That and real talk on Rivals of Aether, most characters are dependent on an assortment of gimmicks, things that can be shut down if the opponent sees them coming, to win. Parries are ridiculously easy and overpowered, low risk, high reward. You can literally spam them with only a few (like 3 or so) frames of downtime between them, a near-perfect aegis of defense. There’s no grabs, or shields, and the recovery game is ridiculously simple, barely any element of ledgeguarding, many characters can use their specials to bypass the ledge completely. The game ended up being campy on a similar level to Brawl at any level of decently skilled play, in a large part because all the aggressive or offensive options are extremely weak, there’s no pressure, and no way around parries, or to punish parries. SF3, the game that invented parries at least had high and low parries so you could mix up, and had grab bypass parries completely. Rivals doesn’t recapture the metagame of melee, Project M did that. Saying Rivals is Melee done on purpose is an extremely hasty conclusion. The problem with Chess is that it’s very much not about the mindgame. Go is about the mindgame far more than chess is (and spoilers: Go has a lot to study to become competent in too). Chess is primarily about memorization, as other comments cited. The barrier of entry is a stack of books and computer programs that you need to work with and memorize. Though, you bring up something else that is interesting, sure, you can’t compete at a high level just knowing how the pieces move, but isn’t the barrier of entry just knowing enough to play the game? Is the barrier of entry into melee really learning how to L cancel, angle your shield (I don’t even do that, and I’m reasonably good), and other advanced techniques? Isn’t the amount you need to know to play the game a lot smaller than that?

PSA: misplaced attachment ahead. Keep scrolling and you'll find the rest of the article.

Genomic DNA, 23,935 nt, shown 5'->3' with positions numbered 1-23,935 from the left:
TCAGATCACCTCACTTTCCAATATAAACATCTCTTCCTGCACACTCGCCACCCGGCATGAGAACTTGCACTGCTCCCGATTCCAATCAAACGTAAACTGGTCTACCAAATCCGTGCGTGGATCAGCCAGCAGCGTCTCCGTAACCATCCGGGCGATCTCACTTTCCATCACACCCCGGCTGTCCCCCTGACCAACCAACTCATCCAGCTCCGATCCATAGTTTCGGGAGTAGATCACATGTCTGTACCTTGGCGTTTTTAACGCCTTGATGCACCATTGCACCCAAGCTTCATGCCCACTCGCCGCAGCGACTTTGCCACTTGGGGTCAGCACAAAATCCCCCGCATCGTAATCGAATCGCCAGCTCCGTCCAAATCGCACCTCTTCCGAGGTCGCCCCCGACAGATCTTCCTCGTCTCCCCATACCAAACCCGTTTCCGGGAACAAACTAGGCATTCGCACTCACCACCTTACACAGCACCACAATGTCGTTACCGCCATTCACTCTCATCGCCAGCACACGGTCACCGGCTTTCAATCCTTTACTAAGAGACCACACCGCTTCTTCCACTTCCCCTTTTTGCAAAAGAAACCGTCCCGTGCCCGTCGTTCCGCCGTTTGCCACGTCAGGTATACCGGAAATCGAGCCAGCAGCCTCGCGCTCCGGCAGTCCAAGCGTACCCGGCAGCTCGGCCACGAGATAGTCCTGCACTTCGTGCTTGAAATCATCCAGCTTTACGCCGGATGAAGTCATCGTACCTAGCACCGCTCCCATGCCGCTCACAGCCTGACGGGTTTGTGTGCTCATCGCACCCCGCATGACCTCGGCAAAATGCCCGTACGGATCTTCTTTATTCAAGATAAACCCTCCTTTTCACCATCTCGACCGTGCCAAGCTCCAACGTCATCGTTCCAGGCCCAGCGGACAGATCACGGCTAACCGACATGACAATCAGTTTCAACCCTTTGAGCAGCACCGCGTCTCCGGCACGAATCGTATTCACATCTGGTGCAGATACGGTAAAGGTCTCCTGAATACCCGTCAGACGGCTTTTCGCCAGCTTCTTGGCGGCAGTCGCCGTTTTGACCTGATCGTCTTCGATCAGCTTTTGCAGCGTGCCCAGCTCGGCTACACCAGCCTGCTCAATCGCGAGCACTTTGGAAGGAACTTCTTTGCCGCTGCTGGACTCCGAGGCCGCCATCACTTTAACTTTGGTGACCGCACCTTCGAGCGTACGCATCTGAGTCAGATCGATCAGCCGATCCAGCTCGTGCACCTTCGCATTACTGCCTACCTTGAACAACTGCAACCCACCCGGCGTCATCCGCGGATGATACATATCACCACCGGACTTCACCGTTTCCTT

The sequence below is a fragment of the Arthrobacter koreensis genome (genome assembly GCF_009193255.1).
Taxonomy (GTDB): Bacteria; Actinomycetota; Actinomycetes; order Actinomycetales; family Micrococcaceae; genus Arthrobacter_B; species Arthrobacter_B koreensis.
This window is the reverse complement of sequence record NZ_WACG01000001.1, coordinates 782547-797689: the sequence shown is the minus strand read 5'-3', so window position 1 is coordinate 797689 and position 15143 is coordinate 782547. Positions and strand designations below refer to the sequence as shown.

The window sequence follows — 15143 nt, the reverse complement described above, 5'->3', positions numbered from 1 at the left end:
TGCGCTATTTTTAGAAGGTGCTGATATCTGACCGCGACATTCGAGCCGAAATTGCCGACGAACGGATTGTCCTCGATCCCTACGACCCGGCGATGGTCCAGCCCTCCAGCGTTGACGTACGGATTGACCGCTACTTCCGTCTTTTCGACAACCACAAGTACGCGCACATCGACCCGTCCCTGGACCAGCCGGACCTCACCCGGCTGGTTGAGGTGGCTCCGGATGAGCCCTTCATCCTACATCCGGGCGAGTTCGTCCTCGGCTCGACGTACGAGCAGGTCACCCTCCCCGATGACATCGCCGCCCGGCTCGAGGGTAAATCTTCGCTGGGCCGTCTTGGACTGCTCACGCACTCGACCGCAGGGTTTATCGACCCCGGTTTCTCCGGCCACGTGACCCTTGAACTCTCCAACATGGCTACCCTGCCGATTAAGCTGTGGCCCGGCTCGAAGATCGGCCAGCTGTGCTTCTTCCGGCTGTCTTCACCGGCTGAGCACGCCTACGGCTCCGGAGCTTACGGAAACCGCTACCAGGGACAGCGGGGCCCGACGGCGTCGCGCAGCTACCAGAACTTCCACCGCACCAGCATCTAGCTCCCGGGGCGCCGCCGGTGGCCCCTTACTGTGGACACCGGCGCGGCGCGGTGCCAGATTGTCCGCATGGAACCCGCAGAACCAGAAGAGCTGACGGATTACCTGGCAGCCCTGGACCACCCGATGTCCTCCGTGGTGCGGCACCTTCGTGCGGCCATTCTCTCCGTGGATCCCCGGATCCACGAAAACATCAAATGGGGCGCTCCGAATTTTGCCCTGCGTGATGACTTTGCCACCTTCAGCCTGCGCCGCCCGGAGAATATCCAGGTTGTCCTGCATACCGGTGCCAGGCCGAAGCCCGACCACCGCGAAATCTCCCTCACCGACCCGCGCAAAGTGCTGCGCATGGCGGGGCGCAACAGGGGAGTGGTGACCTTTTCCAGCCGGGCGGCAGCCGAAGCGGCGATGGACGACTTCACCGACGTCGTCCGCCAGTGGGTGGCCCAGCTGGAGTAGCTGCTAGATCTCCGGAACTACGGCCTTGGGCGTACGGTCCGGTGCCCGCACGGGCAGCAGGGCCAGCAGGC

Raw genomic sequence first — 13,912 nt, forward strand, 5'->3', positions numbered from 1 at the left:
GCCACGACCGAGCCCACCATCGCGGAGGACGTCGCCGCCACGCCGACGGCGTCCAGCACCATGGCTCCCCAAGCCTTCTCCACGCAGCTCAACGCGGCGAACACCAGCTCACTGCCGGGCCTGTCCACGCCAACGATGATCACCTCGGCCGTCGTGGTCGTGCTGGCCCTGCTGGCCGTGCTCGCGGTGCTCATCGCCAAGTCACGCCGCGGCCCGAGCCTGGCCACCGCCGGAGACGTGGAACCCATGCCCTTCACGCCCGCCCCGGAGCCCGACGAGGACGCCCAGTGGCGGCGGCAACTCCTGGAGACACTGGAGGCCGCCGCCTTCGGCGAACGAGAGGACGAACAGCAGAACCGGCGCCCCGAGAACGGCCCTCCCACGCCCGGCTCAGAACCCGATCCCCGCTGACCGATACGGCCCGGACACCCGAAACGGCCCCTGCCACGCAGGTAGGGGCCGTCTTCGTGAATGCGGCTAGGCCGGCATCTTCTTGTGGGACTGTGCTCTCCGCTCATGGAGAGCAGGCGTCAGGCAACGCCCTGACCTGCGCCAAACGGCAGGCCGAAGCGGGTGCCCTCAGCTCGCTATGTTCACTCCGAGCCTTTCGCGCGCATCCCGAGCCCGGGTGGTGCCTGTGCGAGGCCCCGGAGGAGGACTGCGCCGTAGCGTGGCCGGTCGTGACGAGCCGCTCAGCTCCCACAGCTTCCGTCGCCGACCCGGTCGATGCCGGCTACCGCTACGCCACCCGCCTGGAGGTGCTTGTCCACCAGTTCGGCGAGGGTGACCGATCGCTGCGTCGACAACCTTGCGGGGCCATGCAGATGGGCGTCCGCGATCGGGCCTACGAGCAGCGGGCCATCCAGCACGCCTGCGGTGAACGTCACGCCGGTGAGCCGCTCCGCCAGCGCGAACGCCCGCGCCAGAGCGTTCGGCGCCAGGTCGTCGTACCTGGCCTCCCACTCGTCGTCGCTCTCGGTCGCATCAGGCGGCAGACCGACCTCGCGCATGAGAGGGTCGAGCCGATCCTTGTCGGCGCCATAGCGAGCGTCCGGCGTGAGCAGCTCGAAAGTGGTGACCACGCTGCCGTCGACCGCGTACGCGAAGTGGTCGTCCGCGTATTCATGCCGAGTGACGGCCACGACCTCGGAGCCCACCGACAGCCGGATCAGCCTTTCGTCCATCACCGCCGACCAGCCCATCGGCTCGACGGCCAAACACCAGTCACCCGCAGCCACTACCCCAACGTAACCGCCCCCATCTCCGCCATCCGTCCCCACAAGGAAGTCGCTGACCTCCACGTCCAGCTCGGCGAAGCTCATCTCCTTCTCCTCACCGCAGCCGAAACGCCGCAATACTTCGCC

I know you can do better than this, dude. Think your videos out. I know you put in work. You don’t need to say the single most obvious seeming thing. Most popular existing conceptions about game design theory are wrong. Question your conclusions more. Why are things the way they are? How could the opposite be true or work out? How could the things I think are true be wrong?
How would you change the mechanics for melee so it would require less dexterity to play but still keep it’s depth?
There’s a lot of ways you could potentially do that. For one, you could fix the bug where the last frame of jumpsquat won’t count in determining whether you fulljump or shorthop. You could extend the valid dash range during dash dancing, add an extra frame of leniency to backdashing. Make it so jumping during normal turnaround still has you turned around. A lot of small input leniency changes that Project M made. You could make shield directly cancel into up smash or up B instead of needing to cancel through jumpsquat first. You could probably make L canceling automatic, and not lose that much (I just resent the idea that such a thing is totally pointless, especially when you have characters like ice climbers, who are very difficult to L cancel against, and who have a valid use for L cancel in the L cancel desync). You could add a small buffer period, like 2-3 frames.
And that’s about it. Beyond that, you’re changing the options the characters have or how difficult they are to perform in a way that affects game balance (due to strong options being too easy), or the distribution of options players will pick (due to certain options being over-centralizing).
The resulting game would still take a massive amount of dexterity to perform at, but you can’t really pare it down any more without giving something up about the identity of the game.